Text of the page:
FIFTH year University of Indonesia medical student Rizka Zainudin recently spent five weeks in Perth on an International Skills and Training Institute in Health (ISTIH) elective placement scholarship.
The 22-year-old – ISTIH’s first scholarship student – worked at Sir Charles Gairdner Hospital (SCGH) and boarded with ISTIH medical director and University of WA Professor of Medicine Bruce Robinson.
ISTIH chairman Michael Henderson, of Peppermint Grove, said the $2000 scholarship enhanced links between ISTIH – a University of WA-based non-profit group that provides training for medical professionals in countries including Indonesia and Myanmar – and the University of Indonesia.
“She speaks English well and is interested to come and further her education and becomes a long-term mentor within the organisation (ISTIH) in Indonesia,” Professor Henderson said.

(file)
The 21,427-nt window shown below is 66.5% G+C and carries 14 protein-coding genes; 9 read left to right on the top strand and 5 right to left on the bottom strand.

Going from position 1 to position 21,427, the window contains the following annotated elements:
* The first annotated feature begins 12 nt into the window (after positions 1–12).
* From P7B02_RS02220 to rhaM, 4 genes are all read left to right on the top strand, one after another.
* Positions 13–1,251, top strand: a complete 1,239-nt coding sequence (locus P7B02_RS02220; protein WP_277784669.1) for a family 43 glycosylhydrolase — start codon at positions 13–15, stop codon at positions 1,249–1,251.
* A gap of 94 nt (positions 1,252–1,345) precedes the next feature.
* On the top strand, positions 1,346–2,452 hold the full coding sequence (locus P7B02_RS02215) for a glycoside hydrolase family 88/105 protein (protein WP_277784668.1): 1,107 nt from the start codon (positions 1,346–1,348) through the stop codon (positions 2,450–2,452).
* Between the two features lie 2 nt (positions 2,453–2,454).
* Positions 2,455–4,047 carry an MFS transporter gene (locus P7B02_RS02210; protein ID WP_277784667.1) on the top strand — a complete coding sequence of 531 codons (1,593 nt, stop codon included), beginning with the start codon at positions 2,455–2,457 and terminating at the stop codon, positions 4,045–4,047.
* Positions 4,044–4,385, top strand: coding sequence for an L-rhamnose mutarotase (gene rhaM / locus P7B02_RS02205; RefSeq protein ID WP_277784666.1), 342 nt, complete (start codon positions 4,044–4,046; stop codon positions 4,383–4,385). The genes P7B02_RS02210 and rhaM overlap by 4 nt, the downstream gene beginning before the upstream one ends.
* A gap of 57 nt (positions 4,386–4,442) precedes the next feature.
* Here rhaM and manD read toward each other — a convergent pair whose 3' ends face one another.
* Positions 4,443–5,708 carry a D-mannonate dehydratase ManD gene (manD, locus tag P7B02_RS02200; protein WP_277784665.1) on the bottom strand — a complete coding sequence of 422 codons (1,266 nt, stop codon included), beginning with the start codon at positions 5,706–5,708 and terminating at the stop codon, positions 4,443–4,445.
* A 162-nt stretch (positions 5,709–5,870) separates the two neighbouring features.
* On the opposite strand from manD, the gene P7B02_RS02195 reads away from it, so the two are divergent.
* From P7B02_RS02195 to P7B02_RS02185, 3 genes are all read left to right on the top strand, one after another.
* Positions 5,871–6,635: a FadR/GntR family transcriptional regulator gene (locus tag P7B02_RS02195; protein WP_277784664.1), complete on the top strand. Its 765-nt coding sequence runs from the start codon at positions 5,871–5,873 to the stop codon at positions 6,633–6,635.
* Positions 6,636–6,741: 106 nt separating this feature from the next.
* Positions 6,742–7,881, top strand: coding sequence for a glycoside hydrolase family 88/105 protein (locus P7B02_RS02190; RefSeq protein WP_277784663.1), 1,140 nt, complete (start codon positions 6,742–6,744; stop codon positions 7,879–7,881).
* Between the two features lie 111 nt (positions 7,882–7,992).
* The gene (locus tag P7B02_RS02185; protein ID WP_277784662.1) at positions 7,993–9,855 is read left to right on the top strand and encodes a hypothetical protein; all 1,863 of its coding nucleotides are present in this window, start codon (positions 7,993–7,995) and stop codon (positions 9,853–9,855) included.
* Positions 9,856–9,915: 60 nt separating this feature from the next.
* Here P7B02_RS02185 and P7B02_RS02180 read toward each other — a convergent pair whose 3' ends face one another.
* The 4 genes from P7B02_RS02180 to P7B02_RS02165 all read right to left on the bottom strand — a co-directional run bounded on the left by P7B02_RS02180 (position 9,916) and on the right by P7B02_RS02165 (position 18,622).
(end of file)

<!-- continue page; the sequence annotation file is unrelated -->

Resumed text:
“The idea is to take someone out of their own environment and give them some extra support so they know what other countries can be like.”
Ms Zainudin said she built her skills in diagnosis and treatment during her time at SCGH.
She said Indonesian doctors dealt with more infectious diseases, so she was able to learn more about conditions such as cystic fibrosis, which is less common in her country.
“In developing countries we need to learn a lot from developed countries like Australia,” Ms Zainudin said. “Things are more modern here where they use a PET scan and CT scan. In Indonesia we focus more on a physical exam.”
Winthrop Professor Bruce Robinson, who was recently named West Australian of the Year 2013, said ISTIH’s student exchange program helped build on the next generation of doctors.
Prof Robinson said he was reluctant to accept the West Australian of the Year nomination until his wife told him ‘It’s all about what you do’.
“If the work I do gets some sort of promotion and people become more aware of it that’s great.
“My ancestors are Swan River Colony pioneers so I felt quite moved that five or six generations later I get West Australian of the Year… I felt quite connected.”
Denise S. Cahill, Western Suburbs Weekly
Picture: Andrew Ritchie